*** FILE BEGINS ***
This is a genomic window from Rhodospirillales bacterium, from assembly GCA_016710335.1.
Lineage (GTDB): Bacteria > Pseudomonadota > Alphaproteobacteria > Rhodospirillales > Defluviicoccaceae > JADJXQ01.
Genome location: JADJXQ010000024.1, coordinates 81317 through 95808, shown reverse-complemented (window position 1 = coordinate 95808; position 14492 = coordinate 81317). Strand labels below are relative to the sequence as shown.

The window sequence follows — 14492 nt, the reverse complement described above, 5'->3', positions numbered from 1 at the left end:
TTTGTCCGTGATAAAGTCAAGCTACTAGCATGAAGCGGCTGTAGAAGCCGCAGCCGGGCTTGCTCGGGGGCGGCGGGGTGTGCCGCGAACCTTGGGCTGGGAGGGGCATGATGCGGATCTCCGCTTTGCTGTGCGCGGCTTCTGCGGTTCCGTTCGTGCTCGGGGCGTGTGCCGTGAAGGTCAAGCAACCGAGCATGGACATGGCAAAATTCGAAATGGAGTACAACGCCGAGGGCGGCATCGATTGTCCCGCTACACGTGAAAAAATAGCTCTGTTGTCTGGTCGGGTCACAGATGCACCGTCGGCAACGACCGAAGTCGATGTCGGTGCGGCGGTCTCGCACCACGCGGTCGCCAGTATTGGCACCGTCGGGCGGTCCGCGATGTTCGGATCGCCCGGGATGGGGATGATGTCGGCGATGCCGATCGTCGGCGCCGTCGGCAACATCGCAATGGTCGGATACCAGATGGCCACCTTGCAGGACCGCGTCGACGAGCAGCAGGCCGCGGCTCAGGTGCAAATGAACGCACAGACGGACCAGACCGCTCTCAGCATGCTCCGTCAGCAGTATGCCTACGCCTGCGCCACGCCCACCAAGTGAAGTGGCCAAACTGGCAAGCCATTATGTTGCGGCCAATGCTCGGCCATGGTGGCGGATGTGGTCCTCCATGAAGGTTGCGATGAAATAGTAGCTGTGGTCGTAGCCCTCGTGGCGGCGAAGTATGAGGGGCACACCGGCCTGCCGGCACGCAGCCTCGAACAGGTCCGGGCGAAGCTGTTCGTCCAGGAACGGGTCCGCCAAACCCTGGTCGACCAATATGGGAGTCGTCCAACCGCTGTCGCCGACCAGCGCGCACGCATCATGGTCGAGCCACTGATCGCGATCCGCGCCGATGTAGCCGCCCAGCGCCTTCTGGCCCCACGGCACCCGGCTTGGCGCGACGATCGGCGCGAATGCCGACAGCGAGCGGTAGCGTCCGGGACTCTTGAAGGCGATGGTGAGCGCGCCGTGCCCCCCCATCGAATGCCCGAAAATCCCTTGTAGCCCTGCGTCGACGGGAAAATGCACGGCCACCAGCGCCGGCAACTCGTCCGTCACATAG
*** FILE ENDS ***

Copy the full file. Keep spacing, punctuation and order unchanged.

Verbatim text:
This is a genomic window from Rhodospirillales bacterium, from assembly GCA_016710335.1.
Lineage (GTDB): Bacteria > Pseudomonadota > Alphaproteobacteria > Rhodospirillales > Defluviicoccaceae > JADJXQ01.
Genome location: JADJXQ010000024.1, coordinates 81317 through 95808, shown reverse-complemented (window position 1 = coordinate 95808; position 14492 = coordinate 81317). Strand labels below are relative to the sequence as shown.

The window sequence follows — 14492 nt, the reverse complement described above, 5'->3', positions numbered from 1 at the left end:
TTTGTCCGTGATAAAGTCAAGCTACTAGCATGAAGCGGCTGTAGAAGCCGCAGCCGGGCTTGCTCGGGGGCGGCGGGGTGTGCCGCGAACCTTGGGCTGGGAGGGGCATGATGCGGATCTCCGCTTTGCTGTGCGCGGCTTCTGCGGTTCCGTTCGTGCTCGGGGCGTGTGCCGTGAAGGTCAAGCAACCGAGCATGGACATGGCAAAATTCGAAATGGAGTACAACGCCGAGGGCGGCATCGATTGTCCCGCTACACGTGAAAAAATAGCTCTGTTGTCTGGTCGGGTCACAGATGCACCGTCGGCAACGACCGAAGTCGATGTCGGTGCGGCGGTCTCGCACCACGCGGTCGCCAGTATTGGCACCGTCGGGCGGTCCGCGATGTTCGGATCGCCCGGGATGGGGATGATGTCGGCGATGCCGATCGTCGGCGCCGTCGGCAACATCGCAATGGTCGGATACCAGATGGCCACCTTGCAGGACCGCGTCGACGAGCAGCAGGCCGCGGCTCAGGTGCAAATGAACGCACAGACGGACCAGACCGCTCTCAGCATGCTCCGTCAGCAGTATGCCTACGCCTGCGCCACGCCCACCAAGTGAAGTGGCCAAACTGGCAAGCCATTATGTTGCGGCCAATGCTCGGCCATGGTGGCGGATGTGGTCCTCCATGAAGGTTGCGATGAAATAGTAGCTGTGGTCGTAGCCCTCGTGGCGGCGAAGTATGAGGGGCACACCGGCCTGCCGGCACGCAGCCTCGAACAGGTCCGGGCGAAGCTGTTCGTCCAGGAACGGGTCCGCCAAACCCTGGTCGACCAATATGGGAGTCGTCCAACCGCTGTCGCCGACCAGCGCGCACGCATCATGGTCGAGCCACTGATCGCGATCCGCGCCGATGTAGCCGCCCAGCGCCTTCTGGCCCCACGGCACCCGGCTTGGCGCGACGATCGGCGCGAATGCCGACAGCGAGCGGTAGCGTCCGGGACTCTTGAAGGCGATGGTGAGCGCGCCGTGCCCCCCCATCGAATGCCCGAAAATCCCTTGTAGCCCTGCGTCGACGGGAAAATGCACGGCCACCAGCGCCGGCAACTCGTCCGTCACATAG